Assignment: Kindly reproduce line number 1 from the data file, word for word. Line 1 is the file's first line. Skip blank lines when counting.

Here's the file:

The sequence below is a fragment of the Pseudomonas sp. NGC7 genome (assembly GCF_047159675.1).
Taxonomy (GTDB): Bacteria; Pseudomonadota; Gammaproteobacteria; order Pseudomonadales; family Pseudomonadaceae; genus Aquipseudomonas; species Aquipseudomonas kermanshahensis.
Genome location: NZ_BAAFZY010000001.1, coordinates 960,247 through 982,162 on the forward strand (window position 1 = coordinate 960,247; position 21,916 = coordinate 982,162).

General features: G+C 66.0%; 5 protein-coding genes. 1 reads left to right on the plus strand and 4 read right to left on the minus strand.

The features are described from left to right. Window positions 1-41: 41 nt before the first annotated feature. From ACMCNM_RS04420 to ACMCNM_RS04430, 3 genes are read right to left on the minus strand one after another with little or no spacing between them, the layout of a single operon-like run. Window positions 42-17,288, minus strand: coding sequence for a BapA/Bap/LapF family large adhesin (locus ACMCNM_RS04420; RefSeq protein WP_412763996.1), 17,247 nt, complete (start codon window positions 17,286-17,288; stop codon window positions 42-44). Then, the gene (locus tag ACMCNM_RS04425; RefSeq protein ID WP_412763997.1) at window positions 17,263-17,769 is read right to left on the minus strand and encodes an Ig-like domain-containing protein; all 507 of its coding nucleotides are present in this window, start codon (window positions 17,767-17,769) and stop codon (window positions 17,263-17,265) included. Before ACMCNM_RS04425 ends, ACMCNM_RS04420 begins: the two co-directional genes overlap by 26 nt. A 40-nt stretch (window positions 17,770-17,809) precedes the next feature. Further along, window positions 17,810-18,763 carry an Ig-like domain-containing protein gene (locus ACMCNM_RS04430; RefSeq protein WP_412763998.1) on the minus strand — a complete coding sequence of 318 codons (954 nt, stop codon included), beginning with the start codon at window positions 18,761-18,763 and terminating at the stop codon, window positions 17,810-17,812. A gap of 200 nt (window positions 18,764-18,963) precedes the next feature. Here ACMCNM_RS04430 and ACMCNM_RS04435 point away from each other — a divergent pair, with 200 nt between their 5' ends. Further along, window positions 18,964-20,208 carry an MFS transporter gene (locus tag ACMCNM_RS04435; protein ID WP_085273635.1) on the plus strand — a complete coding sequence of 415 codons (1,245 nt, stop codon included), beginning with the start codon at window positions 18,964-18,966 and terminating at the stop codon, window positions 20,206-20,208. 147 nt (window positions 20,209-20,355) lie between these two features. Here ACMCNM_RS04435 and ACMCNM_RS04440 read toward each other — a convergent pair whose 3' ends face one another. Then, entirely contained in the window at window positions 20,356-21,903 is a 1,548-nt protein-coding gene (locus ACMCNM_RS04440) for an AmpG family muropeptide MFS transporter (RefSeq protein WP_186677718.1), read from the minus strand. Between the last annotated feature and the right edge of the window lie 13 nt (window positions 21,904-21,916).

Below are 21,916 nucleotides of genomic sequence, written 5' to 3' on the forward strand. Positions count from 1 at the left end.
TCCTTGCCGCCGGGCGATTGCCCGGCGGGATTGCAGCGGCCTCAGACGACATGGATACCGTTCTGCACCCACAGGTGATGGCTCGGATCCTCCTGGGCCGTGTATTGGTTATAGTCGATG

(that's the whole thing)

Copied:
The sequence below is a fragment of the Pseudomonas sp. NGC7 genome (assembly GCF_047159675.1).